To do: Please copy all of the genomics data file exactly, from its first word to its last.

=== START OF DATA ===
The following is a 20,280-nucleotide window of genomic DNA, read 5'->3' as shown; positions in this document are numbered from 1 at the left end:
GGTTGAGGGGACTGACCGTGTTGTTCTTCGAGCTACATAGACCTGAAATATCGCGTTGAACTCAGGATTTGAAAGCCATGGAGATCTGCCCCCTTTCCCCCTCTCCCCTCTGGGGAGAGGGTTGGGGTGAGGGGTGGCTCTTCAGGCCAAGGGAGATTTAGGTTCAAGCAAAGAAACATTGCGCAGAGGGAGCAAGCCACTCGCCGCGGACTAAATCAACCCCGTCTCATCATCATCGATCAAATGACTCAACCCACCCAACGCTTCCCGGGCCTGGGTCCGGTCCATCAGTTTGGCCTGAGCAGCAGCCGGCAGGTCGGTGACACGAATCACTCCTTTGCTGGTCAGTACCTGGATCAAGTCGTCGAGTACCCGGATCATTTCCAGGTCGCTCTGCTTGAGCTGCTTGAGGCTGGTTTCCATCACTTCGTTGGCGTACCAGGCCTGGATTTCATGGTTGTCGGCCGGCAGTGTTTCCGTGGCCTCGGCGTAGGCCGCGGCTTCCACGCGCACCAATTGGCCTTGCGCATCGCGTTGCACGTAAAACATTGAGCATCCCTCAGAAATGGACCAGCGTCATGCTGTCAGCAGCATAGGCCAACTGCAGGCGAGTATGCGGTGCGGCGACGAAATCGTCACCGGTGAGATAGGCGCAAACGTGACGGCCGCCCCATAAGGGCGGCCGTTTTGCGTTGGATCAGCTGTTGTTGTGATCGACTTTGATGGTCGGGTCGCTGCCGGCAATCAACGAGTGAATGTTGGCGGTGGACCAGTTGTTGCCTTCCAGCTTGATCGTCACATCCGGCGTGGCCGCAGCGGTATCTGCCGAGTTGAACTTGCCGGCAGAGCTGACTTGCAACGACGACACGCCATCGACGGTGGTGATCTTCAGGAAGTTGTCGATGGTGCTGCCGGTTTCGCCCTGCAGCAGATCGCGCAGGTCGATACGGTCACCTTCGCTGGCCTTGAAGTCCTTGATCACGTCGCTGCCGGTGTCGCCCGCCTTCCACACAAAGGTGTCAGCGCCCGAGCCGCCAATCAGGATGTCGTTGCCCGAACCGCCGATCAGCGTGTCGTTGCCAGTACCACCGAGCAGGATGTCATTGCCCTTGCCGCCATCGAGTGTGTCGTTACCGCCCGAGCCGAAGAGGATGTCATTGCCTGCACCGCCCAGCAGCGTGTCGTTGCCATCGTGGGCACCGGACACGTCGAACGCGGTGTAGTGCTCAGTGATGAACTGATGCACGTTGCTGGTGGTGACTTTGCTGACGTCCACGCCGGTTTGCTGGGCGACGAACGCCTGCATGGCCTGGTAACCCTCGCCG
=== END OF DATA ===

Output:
The following is a 20,280-nucleotide window of genomic DNA, read 5'->3' as shown; positions in this document are numbered from 1 at the left end:
GGTTGAGGGGACTGACCGTGTTGTTCTTCGAGCTACATAGACCTGAAATATCGCGTTGAACTCAGGATTTGAAAGCCATGGAGATCTGCCCCCTTTCCCCCTCTCCCCTCTGGGGAGAGGGTTGGGGTGAGGGGTGGCTCTTCAGGCCAAGGGAGATTTAGGTTCAAGCAAAGAAACATTGCGCAGAGGGAGCAAGCCACTCGCCGCGGACTAAATCAACCCCGTCTCATCATCATCGATCAAATGACTCAACCCACCCAACGCTTCCCGGGCCTGGGTCCGGTCCATCAGTTTGGCCTGAGCAGCAGCCGGCAGGTCGGTGACACGAATCACTCCTTTGCTGGTCAGTACCTGGATCAAGTCGTCGAGTACCCGGATCATTTCCAGGTCGCTCTGCTTGAGCTGCTTGAGGCTGGTTTCCATCACTTCGTTGGCGTACCAGGCCTGGATTTCATGGTTGTCGGCCGGCAGTGTTTCCGTGGCCTCGGCGTAGGCCGCGGCTTCCACGCGCACCAATTGGCCTTGCGCATCGCGTTGCACGTAAAACATTGAGCATCCCTCAGAAATGGACCAGCGTCATGCTGTCAGCAGCATAGGCCAACTGCAGGCGAGTATGCGGTGCGGCGACGAAATCGTCACCGGTGAGATAGGCGCAAACGTGACGGCCGCCCCATAAGGGCGGCCGTTTTGCGTTGGATCAGCTGTTGTTGTGATCGACTTTGATGGTCGGGTCGCTGCCGGCAATCAACGAGTGAATGTTGGCGGTGGACCAGTTGTTGCCTTCCAGCTTGATCGTCACATCCGGCGTGGCCGCAGCGGTATCTGCCGAGTTGAACTTGCCGGCAGAGCTGACTTGCAACGACGACACGCCATCGACGGTGGTGATCTTCAGGAAGTTGTCGATGGTGCTGCCGGTTTCGCCCTGCAGCAGATCGCGCAGGTCGATACGGTCACCTTCGCTGGCCTTGAAGTCCTTGATCACGTCGCTGCCGGTGTCGCCCGCCTTCCACACAAAGGTGTCAGCGCCCGAGCCGCCAATCAGGATGTCGTTGCCCGAACCGCCGATCAGCGTGTCGTTGCCAGTACCACCGAGCAGGATGTCATTGCCCTTGCCGCCATCGAGTGTGTCGTTACCGCCCGAGCCGAAGAGGATGTCATTGCCTGCACCGCCCAGCAGCGTGTCGTTGCCATCGTGGGCACCGGACACGTCGAACGCGGTGTAGTGCTCAGTGATGAACTGATGCACGTTGCTGGTGGTGACTTTGCTGACGTCCACGCCGGTTTGCTGGGCGACGAACGCCTGCATGGCCTGGTAACCCTCGCCG